In a landmark decision that narrowly but clearly alters how New York defines parenthood, the state's highest court on Tuesday found that when an unmarried couple who decided to conceive children together splits up, a non-adoptive, non-biological parent has the right to seek visitation or custody.
The Court of Appeals ruling, authored by Associate Judge Abdus-Salaam, reverses a 25-year-old precedent that had barred non-adoptive, non-biological parents from claiming parenting rights.
The decision in the consolidated cases Brooke B. v Elizabeth A. and Estrellita A. v. Jennifer D., focused on changing social and legal definitions of family and parenting, which the court said necessitated an updated interpretation of the laws governing visitation and custody.
"In light of more recently delineated legal principles, the definition of 'parent' established by this Court 25 years ago .... has become unworkable when applied to increasingly varied familial relationships," the court wrote.
Both lawsuits were brought by women who with their former partners had decided to conceive a child through artificial insemination. In each case, the partners carried the child, who was raised by the couple. Each couple ultimately broke up, leading to the underlying conflict regarding parenting rights.
From that point on, the cases diverged. In the first case, Brooke B. filed a suit against her former partner, Elizabeth C.C., claiming she was entitled to joint custody and visitation of their child, a position endorsed by the child's Family Court-appointed attorney. Elizabeth argued that Brooke was not the legal parent of the child and sought dismissal of the suit. Citing precedent set in the 1991 case Alison D. v. Virginia M., the Family Court judge presiding over the case threw out the suit.
A fairly straightforward dispute. The details of the second case, however, are not so simple.
After Estrellita A. and Jennifer D. broke up, Jennifer filed a suit against her former partner seeking child support, which Estrellita said she wasn't responsible for providing. While the support case was pending, Estrellita filed her own suit, seeking visitation rights. Jennifer's child support petition was approved by Family Court on the grounds that the nature of Estrellita's relationship to the child made her its parent.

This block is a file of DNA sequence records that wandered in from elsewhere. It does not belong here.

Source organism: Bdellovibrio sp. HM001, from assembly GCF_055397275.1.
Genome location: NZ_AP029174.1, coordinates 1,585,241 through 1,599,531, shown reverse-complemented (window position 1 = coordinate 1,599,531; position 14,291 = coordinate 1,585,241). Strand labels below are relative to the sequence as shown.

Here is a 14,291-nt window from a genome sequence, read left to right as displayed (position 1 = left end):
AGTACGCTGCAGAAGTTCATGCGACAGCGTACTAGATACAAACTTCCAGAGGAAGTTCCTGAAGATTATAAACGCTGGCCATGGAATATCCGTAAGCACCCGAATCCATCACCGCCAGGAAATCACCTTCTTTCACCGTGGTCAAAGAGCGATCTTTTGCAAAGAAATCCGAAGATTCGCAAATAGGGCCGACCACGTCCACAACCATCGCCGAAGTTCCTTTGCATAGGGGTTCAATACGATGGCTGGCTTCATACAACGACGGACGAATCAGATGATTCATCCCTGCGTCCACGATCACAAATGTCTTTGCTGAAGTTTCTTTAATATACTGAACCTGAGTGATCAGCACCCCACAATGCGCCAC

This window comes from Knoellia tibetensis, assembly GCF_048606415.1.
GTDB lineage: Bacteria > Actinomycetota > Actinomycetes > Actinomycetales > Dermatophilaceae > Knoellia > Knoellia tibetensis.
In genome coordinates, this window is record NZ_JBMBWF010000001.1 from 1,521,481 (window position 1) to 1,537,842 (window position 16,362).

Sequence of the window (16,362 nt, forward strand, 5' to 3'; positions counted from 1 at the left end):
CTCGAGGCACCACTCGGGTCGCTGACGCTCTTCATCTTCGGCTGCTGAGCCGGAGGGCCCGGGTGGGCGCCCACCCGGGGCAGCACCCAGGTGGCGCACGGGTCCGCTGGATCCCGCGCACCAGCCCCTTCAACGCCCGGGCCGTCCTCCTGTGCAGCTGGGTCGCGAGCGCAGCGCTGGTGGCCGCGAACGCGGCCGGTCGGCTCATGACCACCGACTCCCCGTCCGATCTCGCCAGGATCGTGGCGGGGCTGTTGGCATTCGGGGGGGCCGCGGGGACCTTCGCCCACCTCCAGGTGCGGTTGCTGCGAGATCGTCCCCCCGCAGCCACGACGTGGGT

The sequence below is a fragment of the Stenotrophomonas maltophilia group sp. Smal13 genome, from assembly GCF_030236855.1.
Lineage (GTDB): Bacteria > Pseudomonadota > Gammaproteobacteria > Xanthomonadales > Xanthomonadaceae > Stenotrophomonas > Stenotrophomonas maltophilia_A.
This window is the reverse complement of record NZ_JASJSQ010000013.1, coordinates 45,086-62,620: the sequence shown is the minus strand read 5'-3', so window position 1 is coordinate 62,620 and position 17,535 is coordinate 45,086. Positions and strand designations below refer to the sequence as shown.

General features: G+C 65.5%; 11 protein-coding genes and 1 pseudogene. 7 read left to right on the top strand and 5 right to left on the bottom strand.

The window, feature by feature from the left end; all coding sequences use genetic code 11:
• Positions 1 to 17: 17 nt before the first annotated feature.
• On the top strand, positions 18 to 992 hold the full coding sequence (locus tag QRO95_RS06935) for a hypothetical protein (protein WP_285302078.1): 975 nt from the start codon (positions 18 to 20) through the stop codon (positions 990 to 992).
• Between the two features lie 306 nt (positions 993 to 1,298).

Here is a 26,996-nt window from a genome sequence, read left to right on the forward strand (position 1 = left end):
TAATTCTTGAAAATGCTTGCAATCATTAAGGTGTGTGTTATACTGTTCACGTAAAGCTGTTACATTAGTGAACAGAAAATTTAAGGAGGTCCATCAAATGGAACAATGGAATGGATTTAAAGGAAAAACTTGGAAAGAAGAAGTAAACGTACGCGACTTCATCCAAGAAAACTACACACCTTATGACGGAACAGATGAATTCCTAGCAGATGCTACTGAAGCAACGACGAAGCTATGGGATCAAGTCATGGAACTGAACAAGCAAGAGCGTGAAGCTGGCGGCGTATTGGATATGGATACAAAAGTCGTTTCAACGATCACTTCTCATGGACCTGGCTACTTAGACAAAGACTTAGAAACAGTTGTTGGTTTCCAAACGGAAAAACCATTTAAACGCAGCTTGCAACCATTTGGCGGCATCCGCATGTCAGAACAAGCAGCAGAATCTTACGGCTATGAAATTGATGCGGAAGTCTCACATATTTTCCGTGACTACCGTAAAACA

Estrellita then updated her visitation suit to include the Family Court ruling as evidence she was entitled to visitation. Jennifer asked the court to reject Estrellita's visitation claim. Recognizing the inherent inconsistency in Jennifer's position—i.e., arguing that Estrellita wasn't the kid's parent in the visitation case after claiming that she was in the child support case—the Family Court said Estrellita deserved visitation rights. Jennifer appealed to the Appellate Division, which upheld the Family Court ruling, which she then appealed to the Court of Appeals.
The Court of Appeals limited the scope of its opinion to instances in which two parents together decided to conceive and raise a child. The court declined to rule on whether non-biological, non-adoptive parents have parenting rights in situations where the couple didn't decide to conceive a child, but after conception decided to raise it together.
The court noted that Family Court retains power to make custody and visitation decisions in individual cases based on its discretion.